Another 100,000 litres of regular diesel were also transferred, but on Monday night neither delivery had been picked up on the Palestinian side because secure passage had not been agreed for the workers transporting it, the Israeli NGO Gisha said.

There are also severe shortages of cooking gas.

Israel says the one crossing through which fuel can be transported - Nahal Oz - was closed for the first week of the operation "due to security concerns".


The UN estimated on 5 January that 250,000 people did not have access to running water.

Many of Gaza's wells rely on pumps normally powered with electricity that are now dependent on generators, and fuel is running out.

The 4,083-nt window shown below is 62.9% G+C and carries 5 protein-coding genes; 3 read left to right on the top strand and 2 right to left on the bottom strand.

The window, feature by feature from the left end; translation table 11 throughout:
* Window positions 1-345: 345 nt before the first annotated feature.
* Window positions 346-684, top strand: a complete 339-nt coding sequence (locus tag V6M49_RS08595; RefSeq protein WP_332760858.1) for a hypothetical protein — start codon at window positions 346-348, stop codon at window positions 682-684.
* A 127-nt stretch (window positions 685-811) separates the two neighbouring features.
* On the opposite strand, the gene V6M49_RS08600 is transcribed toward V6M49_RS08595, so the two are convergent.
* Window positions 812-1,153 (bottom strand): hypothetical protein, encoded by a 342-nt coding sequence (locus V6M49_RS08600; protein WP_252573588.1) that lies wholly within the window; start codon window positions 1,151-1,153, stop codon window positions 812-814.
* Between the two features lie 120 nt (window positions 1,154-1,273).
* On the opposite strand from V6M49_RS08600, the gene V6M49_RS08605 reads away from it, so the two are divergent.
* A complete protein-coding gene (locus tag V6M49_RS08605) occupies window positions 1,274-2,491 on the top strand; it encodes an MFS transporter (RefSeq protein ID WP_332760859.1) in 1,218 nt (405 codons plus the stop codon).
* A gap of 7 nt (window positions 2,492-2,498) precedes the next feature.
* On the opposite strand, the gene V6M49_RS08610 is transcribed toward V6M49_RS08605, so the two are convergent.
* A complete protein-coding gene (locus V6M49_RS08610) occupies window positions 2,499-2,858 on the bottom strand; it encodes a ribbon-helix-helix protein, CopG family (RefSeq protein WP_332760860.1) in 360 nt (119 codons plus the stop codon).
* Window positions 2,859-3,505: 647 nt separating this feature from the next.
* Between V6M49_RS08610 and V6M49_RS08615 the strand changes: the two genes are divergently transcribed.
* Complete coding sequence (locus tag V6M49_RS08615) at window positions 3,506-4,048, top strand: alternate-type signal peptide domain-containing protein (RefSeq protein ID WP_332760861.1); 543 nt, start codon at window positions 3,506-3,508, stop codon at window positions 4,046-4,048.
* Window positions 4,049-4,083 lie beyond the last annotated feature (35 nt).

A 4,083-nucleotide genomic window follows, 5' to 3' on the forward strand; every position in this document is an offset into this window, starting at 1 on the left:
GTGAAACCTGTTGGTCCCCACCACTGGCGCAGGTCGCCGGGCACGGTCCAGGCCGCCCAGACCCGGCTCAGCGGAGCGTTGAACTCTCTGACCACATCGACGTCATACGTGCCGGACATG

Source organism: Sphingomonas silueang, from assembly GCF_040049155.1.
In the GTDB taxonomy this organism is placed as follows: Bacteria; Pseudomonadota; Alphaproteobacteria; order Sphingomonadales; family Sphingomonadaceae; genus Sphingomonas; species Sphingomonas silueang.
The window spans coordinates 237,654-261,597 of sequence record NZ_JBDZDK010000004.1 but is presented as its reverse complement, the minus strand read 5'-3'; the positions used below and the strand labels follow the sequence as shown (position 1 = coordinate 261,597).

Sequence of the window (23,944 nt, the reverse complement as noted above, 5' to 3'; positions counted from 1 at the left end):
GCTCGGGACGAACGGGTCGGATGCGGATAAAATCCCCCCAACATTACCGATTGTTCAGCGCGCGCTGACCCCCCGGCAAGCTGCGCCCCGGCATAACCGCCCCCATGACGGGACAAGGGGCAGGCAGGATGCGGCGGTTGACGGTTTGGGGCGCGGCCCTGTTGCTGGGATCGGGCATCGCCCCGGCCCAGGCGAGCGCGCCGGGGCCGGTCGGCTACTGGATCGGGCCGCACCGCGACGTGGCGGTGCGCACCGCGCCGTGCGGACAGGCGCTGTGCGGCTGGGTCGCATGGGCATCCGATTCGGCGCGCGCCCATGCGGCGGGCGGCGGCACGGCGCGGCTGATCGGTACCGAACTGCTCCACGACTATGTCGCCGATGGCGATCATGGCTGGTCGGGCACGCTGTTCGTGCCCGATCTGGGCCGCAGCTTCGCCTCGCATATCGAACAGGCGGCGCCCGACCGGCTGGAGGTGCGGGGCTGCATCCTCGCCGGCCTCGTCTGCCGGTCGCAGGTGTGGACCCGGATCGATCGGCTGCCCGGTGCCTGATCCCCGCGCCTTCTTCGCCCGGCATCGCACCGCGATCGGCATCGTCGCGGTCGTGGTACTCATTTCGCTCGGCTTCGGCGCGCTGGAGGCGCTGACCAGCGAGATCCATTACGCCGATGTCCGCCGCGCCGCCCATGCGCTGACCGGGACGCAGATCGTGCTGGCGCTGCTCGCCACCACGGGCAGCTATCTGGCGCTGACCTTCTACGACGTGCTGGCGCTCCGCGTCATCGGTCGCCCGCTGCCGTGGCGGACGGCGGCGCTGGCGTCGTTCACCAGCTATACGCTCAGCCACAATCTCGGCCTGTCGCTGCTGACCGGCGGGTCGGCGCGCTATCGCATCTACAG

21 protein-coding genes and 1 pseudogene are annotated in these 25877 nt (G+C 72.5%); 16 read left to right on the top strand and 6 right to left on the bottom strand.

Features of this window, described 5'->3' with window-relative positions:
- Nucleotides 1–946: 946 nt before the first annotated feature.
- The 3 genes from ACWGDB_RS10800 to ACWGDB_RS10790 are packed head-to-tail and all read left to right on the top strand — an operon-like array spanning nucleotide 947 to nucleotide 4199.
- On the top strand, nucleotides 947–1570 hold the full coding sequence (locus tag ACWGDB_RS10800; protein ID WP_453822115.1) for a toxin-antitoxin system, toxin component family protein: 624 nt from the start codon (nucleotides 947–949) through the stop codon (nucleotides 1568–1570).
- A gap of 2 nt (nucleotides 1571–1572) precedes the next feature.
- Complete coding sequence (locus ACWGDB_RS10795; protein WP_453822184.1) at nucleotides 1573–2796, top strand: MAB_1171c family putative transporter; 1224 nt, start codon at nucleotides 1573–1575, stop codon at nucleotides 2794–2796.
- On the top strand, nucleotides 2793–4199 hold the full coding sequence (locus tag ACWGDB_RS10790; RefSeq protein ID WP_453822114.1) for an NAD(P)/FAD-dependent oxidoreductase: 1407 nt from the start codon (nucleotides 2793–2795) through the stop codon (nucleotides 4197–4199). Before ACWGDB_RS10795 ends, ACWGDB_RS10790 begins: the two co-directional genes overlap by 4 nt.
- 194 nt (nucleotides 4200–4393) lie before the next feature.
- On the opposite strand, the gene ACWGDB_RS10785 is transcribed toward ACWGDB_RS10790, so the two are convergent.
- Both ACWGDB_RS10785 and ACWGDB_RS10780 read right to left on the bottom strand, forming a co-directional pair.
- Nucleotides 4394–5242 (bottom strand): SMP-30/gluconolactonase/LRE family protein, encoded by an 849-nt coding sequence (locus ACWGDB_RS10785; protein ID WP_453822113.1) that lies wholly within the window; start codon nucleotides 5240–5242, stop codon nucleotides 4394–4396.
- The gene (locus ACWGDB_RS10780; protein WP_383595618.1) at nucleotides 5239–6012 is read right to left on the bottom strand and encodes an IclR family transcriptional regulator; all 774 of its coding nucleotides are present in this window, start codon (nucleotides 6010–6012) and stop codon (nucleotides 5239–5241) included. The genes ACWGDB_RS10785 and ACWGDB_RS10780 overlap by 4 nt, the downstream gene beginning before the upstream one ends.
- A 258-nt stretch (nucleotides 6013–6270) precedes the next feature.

A Palestinian mother helps her son to drink water at the Unrwa headquarters in Rafah (25 November 2008)
Many wells are not working at all due to lack of power and damaged pipes

According to Gaza's water utility body, 48 of the territory's 130 wells are not working at all due to lack of power and damage to the pipes, while another 45 are operating partially.

The ICRC says half a million people in Gaza City may be without water within 48 hours as fuel for the pumps runs out.

Gaza's water utility body also warned on Sunday that sewage was flowing into populated areas, farmland and the sea, as five of Gaza's 37 wastewater pumping stations had shut down because of power cuts.

The rest would shut down within three or four days unless diesel is delivered, it said.

Even if diesel enters Gaza, transporting it safely to where it is needed may be impossible because of the fighting.

The authority also fears that shelling may damage a large sewage lagoon in the north of the territory, and flood the urban area of Beit Lahiya.